Posted: 21st January 2014
Sometimes mundane things become extraordinary when we make the most of them.
Take water, for instance. Aside from its many scientifically remarkable properties, prior to the industrial revolution water made industries move. Heating it, to produce steam, the industrial revolution developed at a far higher pace. Harnessed, water created unprecedented power, movement and flexibility in the economy.
It takes hard work to capture the things around us and use them to our advantage. The same can be said of emotional intelligence: we use it every day to communicate, judge decisions and work with others; it is everywhere. But are we making emotional intelligence work for us?
Expectations of emotion
We often expect our team members to bring technical expertise and success in past projects to the table; we try to test for this in interviews. We take for granted that employees can interact with others in an engaging, professional and balanced way under the pressure of delivery – and often over years.
We also take for granted that unconstructive tension, impulsiveness and over or under-empathising are a part of work life – yet these lead to obstructions for teams and firms on a daily basis. Given these problems, why not look afresh at our individual and team behaviours to harness them for our collective advantage?
Harnessing emotional intelligence
Many firms are serious about supporting every aspect of work life to help individuals, teams and firms overcome differences and perform at a higher level. Whilst personality profiling tools produce reactions of hesitation and distrust in some, we see these tools and their application in the context of work turn dysfunctional teams and team members into the highest performing.
Such tools are being used in consumer credit firms moving from Office of Fair Trading to Financial Conduct Authority’s (OFT to FCA) regulation. As new teams work together – regulatory “principles based” experts and “rules based” legal experts, for example – these firms recognise that there may clashes in approach.
In each firm we profile the compliance and legal team to understand where individual and team differences lie and also why and what impact that has. Empathy and sociability, for example, often fluctuates between individuals. Where those team members are open to change we provide tailored coaching to help them address challenging situations and people with new approaches.
We also provide these teams with surprises. The compliance and legal team, although seemingly different, have many traits in common. Collectively we identify where these similarities and differences can be used to good effect in the context of each team and their business goals.
People or employees?
We analyse the results of the assessment with each team member to build a picture of how this person sees him or herself across a number of different headings: self-control, well-being and sociability. Headings also include assertiveness, emotional perceptiveness, impulse control and happiness.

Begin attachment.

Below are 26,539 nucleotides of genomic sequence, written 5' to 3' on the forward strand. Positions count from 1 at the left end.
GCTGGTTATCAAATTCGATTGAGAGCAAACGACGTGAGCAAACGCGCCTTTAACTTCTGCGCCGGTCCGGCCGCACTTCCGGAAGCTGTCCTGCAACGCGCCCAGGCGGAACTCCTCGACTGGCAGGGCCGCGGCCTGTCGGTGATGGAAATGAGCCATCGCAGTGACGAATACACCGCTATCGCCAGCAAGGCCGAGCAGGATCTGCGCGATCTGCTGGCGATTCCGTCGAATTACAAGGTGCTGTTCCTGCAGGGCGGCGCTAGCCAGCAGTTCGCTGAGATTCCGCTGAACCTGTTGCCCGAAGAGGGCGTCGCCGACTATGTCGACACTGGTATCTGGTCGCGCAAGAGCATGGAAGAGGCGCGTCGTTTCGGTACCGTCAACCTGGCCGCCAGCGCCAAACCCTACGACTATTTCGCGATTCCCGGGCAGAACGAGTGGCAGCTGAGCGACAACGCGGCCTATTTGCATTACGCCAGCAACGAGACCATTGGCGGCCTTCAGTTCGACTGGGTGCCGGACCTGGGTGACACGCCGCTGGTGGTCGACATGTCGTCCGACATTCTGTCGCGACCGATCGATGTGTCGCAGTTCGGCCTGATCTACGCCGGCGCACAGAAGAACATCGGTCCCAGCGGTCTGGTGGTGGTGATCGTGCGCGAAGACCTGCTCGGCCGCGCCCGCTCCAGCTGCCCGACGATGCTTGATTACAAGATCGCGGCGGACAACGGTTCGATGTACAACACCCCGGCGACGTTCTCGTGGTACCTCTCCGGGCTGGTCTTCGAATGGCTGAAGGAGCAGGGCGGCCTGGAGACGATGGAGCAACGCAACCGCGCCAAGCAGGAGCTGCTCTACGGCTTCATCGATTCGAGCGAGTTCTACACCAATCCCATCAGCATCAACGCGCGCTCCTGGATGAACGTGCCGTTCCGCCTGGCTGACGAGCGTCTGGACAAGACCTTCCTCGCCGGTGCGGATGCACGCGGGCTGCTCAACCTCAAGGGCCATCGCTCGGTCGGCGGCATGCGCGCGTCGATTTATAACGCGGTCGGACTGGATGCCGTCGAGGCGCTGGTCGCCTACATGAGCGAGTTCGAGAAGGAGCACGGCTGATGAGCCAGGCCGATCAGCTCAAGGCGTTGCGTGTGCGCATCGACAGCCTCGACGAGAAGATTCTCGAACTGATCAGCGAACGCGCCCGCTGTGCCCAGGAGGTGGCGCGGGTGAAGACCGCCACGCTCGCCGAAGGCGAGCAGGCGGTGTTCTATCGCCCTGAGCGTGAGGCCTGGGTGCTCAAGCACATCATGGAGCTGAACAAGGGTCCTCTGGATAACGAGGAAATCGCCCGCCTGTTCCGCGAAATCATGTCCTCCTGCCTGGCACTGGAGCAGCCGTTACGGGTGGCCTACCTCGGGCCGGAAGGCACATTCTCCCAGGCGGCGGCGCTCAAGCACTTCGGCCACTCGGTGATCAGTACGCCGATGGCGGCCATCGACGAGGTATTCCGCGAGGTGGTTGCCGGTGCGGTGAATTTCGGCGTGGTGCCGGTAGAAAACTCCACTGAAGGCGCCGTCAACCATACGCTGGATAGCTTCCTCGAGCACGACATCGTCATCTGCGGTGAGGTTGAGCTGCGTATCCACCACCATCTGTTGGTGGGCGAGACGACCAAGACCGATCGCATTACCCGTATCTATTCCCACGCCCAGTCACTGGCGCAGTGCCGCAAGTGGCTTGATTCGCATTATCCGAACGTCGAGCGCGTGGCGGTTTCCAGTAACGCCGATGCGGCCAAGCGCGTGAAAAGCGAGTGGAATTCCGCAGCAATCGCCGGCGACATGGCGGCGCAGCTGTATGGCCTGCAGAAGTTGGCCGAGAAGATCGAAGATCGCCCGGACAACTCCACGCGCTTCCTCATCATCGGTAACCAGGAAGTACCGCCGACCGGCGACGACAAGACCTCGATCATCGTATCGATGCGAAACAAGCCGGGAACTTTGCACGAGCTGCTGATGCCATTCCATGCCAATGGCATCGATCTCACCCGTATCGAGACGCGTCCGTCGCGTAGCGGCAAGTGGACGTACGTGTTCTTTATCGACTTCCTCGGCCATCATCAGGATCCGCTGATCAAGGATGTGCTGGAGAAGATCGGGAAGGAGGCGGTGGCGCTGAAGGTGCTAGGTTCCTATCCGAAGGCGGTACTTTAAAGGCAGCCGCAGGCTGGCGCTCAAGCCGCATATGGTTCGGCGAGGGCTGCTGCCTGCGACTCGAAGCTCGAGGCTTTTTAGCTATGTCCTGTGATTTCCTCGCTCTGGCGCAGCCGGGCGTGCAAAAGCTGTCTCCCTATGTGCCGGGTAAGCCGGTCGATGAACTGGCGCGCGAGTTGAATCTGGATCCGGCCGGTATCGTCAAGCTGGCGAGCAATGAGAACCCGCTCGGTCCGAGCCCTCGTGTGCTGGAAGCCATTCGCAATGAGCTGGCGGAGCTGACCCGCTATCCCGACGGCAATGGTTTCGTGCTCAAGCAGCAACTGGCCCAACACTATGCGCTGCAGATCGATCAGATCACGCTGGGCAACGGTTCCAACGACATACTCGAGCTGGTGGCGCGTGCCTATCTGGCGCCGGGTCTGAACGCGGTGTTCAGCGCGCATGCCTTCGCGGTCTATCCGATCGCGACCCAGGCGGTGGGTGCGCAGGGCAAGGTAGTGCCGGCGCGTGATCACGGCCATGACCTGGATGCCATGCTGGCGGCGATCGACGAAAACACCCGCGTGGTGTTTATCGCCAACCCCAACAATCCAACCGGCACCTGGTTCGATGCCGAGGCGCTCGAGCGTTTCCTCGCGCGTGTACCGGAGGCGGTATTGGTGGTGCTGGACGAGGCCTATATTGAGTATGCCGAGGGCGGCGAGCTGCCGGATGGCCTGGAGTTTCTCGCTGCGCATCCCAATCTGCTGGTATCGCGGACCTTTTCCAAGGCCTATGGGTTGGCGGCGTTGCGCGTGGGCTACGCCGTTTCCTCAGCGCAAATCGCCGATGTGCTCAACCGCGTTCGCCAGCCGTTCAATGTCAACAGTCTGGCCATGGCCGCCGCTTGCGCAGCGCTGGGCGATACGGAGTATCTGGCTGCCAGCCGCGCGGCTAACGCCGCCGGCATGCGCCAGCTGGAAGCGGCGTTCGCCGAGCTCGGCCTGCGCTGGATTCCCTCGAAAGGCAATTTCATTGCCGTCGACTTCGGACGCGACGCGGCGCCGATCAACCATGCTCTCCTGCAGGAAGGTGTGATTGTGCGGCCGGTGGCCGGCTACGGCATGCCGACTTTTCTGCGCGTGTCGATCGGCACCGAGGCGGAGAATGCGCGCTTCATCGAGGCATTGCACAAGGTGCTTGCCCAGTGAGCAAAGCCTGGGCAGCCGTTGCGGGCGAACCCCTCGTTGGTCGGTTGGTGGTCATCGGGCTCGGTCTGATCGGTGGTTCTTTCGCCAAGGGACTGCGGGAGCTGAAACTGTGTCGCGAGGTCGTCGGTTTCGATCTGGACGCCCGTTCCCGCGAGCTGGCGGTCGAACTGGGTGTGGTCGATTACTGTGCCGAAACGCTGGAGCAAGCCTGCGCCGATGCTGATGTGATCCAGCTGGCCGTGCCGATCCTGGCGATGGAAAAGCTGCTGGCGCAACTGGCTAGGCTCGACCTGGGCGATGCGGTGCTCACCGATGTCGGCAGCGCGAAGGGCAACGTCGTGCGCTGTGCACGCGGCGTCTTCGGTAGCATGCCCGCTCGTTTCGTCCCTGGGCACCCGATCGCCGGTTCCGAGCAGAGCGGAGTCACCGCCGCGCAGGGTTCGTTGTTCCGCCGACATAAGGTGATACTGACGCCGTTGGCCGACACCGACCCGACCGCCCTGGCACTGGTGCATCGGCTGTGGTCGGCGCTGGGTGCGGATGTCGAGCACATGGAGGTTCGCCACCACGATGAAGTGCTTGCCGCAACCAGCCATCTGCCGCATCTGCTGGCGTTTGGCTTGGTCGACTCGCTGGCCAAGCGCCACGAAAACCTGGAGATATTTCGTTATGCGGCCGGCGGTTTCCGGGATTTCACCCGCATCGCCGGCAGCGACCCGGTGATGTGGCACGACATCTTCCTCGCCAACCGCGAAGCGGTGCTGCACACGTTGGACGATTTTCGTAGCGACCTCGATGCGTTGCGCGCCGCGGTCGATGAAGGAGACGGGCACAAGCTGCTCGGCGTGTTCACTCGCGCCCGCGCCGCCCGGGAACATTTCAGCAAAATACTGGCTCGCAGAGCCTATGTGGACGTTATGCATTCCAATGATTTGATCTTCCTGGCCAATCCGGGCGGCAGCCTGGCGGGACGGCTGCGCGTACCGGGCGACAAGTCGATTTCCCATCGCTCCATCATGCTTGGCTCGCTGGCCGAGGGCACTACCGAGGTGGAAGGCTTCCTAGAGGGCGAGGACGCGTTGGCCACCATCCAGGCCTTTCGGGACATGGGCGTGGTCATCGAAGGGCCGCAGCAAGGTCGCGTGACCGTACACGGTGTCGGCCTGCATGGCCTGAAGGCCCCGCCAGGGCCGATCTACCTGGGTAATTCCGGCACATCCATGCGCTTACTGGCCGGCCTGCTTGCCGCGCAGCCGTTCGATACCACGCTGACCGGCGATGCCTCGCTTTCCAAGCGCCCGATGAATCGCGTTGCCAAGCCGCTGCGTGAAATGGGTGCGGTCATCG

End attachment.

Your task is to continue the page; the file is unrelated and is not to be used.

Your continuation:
Each person will find positives and limitations in their styles of interacting emotionally with team members, colleagues, suppliers or even clients. There are no rights or wrongs; individuals and teams belong to the average, sit above or below that average. There are discussions about why that may be. What are the reasons? There are benefits and limitations to being average, above or below in each area.
It is sometimes hard to remember that each “colleague”, “boss” and “employee” around us has a full time life with goals, disappointments and responsibilities in and outside work. Some of the individual aspects of the emotional intelligence test can touch on these. Whilst we are organisational development experts, and not psychologists, we see your emotional intelligence at work in a necessarily broader context.
Full steam ahead
To return briefly to the water analogy, in the UK we are comfortable turning on a tap or a kettle. We use water simply in our daily tasks. But how many of us are ice sculptors or can move huge weights with steam alone? It was feat of great ingenuity and adaptability to fuel an economy through steam. Engineers became pioneers and experts in what they did. In the same way, we can master our emotions and differences in approach which flow about us every day. In order to do this, we must become aware of our own emotions and the emotions of those around us – this is where personality profiling assessments come in.
What does your team gain? By becoming self-aware and having a language to identify different emotional styles and behaviours within your team, this is an excellent foundation for overcoming emotional obstacles at work. With incremental change and determination thereafter we can work better together. Where we currently allow our teams to amble at their own pace, stumbling in foreseeably from time to time, we could be steaming ahead to the benefit of individuals, teams and firms alike.
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